I attended a set of two panels this morning at the American Association for the Advancement of Science, touting “convergence,” meaning joint work involving engineering and the biological sciences (with other disciplines as well). The scientists were talking their book, which they do with even less subtlety than Wall Street portfolio managers. Although the panelists touted more funding for science, there were a lot of arguments made that suggested that the right issue is not “more” vs. “less” but smart vs. dumb.

1. Alan Guttmacher of NIH said that he gets tremendous resistance from the scientific community in trying to re-orient NIH to be able to fund more innovative forms of research. The existing structure of NIH and its funding methods he regards as anachronistic, but they have developed powerful, determined political constituencies.

2. Keith Yamamoto of the UCSF school of medicine and Tom Kalil of the White House office of science and technology policy both praised funding models that gave administrators at universities a few million dollars each to allocate themselves, using local knowledge, rather than forcing everything through the Federal grant process.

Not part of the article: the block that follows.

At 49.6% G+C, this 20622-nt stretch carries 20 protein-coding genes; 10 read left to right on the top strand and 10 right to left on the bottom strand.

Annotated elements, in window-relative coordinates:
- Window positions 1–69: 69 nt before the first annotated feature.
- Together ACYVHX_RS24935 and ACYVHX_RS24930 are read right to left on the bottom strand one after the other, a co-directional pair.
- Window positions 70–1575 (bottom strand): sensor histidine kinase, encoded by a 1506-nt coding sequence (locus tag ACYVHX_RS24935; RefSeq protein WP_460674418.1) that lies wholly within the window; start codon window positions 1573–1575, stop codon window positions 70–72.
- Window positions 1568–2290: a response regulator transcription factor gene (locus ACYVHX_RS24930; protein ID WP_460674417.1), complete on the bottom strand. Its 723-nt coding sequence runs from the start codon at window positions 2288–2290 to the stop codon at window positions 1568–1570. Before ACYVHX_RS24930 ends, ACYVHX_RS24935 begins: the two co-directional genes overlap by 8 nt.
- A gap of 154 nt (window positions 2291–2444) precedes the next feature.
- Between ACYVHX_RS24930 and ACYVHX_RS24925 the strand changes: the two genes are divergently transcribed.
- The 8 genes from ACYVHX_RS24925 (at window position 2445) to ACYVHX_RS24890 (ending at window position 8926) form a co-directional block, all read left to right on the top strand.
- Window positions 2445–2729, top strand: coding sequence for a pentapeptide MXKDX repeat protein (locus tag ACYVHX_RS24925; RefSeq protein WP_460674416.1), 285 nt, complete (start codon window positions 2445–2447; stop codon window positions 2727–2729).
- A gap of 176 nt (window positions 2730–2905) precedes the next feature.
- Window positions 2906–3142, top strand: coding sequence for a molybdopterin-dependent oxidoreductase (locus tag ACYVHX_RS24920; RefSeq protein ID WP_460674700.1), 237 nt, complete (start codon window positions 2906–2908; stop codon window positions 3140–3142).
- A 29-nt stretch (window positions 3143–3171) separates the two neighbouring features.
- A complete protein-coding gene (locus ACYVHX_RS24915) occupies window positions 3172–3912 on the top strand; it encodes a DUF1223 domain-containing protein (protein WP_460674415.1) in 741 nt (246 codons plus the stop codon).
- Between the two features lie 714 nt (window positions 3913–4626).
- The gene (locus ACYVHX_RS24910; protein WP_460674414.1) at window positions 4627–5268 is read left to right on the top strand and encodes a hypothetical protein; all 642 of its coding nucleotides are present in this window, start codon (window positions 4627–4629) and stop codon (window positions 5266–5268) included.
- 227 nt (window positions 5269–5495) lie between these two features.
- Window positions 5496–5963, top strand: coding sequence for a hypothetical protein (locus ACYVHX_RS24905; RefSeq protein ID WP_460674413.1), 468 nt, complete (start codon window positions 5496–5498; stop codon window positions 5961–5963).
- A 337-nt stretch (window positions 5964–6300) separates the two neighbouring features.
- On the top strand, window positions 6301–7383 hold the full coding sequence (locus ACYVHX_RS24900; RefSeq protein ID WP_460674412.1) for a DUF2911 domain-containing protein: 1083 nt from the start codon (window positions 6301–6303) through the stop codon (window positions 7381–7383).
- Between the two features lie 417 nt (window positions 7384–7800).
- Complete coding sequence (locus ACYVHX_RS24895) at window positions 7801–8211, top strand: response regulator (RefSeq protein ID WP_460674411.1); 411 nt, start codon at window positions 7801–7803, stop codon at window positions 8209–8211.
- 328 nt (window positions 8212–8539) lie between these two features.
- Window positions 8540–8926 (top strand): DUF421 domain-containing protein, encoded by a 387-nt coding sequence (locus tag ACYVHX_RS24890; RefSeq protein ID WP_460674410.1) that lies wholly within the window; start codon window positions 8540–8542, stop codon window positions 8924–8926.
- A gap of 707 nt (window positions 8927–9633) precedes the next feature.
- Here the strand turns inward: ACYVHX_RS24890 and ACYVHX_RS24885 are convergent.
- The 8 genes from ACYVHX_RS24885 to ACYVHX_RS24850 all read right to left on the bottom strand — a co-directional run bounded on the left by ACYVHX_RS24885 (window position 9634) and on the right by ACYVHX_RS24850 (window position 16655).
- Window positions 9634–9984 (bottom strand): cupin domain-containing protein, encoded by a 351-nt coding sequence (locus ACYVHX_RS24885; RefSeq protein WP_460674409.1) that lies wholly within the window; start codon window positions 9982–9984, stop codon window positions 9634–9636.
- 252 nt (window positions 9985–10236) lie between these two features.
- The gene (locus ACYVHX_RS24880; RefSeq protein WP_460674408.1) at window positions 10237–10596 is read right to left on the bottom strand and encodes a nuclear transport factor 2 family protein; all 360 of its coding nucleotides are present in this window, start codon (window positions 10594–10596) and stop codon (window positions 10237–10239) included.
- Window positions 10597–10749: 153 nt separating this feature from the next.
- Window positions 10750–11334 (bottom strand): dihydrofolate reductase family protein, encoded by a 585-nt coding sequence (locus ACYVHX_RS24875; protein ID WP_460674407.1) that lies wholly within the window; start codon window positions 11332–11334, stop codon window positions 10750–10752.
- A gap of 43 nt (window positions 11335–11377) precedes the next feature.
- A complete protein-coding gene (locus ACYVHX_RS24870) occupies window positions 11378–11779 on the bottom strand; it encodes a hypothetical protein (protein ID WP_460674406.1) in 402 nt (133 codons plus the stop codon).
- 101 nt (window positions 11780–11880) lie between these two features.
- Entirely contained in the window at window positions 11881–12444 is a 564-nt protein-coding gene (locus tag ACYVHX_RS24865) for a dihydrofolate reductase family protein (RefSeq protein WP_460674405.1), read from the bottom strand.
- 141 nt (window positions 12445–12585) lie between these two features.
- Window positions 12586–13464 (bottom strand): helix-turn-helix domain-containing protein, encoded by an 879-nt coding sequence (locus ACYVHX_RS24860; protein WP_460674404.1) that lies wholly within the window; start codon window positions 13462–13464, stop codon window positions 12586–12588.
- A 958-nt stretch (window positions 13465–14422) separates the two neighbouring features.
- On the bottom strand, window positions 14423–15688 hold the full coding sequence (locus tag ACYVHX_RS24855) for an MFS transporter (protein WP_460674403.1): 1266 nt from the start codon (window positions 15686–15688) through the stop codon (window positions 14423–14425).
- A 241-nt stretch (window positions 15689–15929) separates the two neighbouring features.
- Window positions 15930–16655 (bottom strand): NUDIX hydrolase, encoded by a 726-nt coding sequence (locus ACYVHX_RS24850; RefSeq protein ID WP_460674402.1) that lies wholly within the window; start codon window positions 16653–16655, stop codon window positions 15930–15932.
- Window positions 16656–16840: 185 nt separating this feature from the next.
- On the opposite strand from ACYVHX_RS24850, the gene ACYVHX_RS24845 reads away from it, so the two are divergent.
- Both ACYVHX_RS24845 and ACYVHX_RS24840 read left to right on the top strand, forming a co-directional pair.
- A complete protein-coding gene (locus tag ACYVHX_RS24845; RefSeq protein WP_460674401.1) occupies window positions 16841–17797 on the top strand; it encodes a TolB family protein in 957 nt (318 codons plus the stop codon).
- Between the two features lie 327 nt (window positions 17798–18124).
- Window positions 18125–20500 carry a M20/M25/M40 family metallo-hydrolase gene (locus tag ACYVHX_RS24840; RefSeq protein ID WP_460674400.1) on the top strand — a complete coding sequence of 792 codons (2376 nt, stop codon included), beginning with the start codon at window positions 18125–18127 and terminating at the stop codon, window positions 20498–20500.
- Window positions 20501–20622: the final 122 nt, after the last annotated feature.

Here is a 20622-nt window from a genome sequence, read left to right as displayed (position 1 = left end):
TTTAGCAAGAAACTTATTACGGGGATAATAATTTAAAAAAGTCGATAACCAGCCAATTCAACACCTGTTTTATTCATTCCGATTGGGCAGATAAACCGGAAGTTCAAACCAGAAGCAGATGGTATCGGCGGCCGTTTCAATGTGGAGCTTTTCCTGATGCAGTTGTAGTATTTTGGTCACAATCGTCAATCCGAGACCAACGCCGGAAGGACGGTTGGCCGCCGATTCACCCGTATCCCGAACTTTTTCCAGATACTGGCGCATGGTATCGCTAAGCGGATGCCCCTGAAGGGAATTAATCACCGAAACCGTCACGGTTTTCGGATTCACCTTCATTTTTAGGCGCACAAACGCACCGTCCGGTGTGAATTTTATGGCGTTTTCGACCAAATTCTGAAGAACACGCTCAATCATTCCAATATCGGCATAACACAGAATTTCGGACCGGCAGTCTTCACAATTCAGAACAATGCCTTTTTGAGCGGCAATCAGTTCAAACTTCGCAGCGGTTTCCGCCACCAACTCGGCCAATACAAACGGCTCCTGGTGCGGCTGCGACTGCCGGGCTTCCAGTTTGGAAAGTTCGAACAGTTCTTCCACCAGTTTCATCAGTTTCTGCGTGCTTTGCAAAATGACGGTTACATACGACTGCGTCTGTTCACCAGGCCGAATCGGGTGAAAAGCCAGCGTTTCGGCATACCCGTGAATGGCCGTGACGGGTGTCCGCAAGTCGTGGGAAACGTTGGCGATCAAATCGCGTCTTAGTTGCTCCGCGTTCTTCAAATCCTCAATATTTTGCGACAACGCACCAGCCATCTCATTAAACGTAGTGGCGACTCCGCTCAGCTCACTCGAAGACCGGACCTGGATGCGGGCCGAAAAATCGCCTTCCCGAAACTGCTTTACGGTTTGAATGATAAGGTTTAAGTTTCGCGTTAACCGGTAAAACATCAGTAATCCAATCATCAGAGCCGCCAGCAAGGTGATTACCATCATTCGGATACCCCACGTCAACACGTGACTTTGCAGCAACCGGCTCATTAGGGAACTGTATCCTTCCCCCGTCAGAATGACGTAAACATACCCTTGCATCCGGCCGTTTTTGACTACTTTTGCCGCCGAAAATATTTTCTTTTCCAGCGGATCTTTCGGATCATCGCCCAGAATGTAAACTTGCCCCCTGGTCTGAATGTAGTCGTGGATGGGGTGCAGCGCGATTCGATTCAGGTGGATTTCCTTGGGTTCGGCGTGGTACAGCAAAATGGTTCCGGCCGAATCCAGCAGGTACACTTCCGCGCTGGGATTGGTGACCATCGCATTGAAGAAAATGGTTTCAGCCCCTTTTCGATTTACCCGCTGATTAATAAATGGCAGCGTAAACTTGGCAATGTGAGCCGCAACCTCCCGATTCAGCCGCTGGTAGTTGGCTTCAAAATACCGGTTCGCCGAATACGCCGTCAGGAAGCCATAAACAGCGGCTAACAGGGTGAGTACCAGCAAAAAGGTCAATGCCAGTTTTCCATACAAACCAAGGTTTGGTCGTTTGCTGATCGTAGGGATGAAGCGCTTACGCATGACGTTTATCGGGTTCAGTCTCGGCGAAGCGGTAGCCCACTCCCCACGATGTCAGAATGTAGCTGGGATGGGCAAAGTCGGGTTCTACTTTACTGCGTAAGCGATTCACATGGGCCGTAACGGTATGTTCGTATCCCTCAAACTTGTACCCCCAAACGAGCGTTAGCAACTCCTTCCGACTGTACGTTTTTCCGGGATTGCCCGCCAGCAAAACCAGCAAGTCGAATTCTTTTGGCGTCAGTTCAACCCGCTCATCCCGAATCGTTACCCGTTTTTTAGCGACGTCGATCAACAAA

3. Just as a point of information, several of the panelists were part of something called the Koch Institute for Integrative Cancer Research at MIT, which just opened, seeded by $300 million from the infamous Kochtopus.

If I could affect government science policy, I would distribute some portion of the government research budget through venture capital firms. That is, instead of having the grants approved by a panel of scientific peers centralized in Washington, grants would be approved by venture capital firms dispersed around the country.

VC’s are used to hearing pitches about creative projects. They understand that although you try to fund the most promising teams and ideas, you can get failures.

There is the issue of how to set the goals for the VC firms. I would not think that one could use dollar profit as if they were funding business start-ups, because we are talking about research that could be a long way from leading to any practical implementation. Instead, we would need some other metrics. Surely, there are metrics that one can use to measure the success of research projects (citations by future researchers, for example). Or ex post evaluations by panels of scientists.

I would rather see decentralized funding with centralized metrics for success than the centralized funding that we have now.